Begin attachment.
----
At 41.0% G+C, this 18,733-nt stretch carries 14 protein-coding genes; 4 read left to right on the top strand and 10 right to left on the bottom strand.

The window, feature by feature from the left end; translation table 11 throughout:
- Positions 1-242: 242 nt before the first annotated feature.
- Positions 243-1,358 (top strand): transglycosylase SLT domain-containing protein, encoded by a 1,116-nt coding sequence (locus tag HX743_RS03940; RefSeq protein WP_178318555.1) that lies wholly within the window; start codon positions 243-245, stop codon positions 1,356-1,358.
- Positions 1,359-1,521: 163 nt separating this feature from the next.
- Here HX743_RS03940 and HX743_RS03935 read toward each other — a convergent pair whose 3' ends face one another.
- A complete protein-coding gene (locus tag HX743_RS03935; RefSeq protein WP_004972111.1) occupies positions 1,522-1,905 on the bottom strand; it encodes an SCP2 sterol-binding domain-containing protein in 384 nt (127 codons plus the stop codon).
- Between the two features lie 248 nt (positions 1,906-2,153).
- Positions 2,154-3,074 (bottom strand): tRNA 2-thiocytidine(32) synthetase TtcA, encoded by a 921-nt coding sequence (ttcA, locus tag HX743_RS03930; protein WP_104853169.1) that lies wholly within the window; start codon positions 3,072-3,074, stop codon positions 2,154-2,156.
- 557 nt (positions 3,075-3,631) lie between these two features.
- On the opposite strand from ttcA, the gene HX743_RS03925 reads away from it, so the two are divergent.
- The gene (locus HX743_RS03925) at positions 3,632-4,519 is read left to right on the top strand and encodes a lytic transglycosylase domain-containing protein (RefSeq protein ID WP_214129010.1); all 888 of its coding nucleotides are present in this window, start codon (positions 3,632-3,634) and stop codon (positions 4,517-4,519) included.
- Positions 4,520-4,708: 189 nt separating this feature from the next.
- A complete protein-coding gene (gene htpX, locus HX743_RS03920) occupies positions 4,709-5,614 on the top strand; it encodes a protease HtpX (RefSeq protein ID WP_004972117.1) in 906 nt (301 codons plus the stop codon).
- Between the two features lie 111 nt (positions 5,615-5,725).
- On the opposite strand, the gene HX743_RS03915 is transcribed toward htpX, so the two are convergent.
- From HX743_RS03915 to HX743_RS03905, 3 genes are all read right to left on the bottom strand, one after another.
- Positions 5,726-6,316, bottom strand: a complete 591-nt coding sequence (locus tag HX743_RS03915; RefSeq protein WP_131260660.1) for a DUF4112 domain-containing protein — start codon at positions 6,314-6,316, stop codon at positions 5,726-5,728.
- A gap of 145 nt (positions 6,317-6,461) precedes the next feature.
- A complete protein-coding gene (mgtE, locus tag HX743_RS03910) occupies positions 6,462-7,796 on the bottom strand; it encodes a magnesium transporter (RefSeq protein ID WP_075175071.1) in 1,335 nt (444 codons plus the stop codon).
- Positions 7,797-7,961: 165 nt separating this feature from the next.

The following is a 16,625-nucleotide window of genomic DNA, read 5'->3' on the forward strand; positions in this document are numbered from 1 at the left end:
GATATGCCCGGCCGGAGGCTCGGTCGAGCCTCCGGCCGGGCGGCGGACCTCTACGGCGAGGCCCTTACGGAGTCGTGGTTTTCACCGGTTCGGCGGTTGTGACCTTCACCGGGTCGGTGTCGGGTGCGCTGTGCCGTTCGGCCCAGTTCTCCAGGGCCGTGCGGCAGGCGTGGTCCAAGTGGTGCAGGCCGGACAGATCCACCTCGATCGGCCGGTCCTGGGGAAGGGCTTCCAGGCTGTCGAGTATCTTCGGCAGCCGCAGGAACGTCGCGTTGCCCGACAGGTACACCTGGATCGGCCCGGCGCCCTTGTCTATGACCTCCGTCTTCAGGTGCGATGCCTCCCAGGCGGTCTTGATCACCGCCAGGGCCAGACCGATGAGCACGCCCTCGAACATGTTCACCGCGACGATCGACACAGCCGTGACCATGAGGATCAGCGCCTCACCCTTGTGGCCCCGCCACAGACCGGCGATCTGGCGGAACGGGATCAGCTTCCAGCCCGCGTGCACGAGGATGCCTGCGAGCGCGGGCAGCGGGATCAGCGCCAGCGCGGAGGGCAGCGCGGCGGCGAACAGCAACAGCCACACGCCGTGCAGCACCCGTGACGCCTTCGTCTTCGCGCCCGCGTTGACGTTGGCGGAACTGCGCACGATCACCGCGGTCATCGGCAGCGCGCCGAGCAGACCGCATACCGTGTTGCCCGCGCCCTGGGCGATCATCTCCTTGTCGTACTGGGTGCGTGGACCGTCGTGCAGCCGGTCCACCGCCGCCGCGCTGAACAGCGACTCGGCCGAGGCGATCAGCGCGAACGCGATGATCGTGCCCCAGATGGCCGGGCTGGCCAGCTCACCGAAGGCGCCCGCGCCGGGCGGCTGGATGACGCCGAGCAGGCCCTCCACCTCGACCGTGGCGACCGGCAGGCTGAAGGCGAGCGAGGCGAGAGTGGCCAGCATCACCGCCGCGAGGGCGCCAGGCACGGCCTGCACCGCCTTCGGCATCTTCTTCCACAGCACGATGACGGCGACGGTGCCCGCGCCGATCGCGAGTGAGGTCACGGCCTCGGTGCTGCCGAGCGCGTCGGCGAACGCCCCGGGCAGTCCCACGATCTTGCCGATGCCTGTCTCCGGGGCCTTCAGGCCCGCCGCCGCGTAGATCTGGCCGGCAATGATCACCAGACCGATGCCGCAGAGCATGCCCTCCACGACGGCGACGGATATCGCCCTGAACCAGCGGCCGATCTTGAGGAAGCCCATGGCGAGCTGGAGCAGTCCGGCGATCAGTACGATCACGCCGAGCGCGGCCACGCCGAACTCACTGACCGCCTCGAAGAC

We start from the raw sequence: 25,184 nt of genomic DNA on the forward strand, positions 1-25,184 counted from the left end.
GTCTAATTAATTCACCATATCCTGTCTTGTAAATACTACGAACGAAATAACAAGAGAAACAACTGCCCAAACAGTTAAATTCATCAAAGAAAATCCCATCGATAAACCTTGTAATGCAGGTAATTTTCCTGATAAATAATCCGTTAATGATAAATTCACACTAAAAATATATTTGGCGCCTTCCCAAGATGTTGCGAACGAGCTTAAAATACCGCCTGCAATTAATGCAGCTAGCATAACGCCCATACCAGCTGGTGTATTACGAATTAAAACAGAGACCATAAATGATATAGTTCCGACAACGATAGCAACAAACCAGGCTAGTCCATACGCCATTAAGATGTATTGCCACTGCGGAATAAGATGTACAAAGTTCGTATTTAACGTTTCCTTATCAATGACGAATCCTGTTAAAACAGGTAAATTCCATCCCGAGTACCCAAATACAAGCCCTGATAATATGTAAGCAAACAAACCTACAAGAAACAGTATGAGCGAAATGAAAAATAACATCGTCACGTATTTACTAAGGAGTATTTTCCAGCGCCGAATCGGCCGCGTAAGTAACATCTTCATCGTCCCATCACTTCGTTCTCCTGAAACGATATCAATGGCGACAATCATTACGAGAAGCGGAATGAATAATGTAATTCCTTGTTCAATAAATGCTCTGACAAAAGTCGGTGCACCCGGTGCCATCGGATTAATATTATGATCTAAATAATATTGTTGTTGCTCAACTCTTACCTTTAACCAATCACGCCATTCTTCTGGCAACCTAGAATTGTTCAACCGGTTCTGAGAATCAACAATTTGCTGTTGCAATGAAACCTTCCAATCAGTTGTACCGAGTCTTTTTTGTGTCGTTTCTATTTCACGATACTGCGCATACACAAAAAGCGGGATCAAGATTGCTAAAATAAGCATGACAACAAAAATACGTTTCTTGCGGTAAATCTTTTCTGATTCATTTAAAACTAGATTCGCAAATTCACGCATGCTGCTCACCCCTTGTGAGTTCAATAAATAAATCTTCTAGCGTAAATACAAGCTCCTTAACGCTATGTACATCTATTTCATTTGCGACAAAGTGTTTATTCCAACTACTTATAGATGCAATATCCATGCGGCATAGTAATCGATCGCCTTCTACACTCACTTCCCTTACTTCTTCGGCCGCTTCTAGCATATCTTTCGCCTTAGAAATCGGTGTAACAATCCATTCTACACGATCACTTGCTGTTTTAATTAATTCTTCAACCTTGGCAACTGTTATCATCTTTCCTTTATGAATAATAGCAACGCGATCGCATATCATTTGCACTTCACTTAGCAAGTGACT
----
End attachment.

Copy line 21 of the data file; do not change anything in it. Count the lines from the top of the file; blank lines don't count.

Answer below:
- Positions 7,797-7,961: 165 nt separating this feature from the next.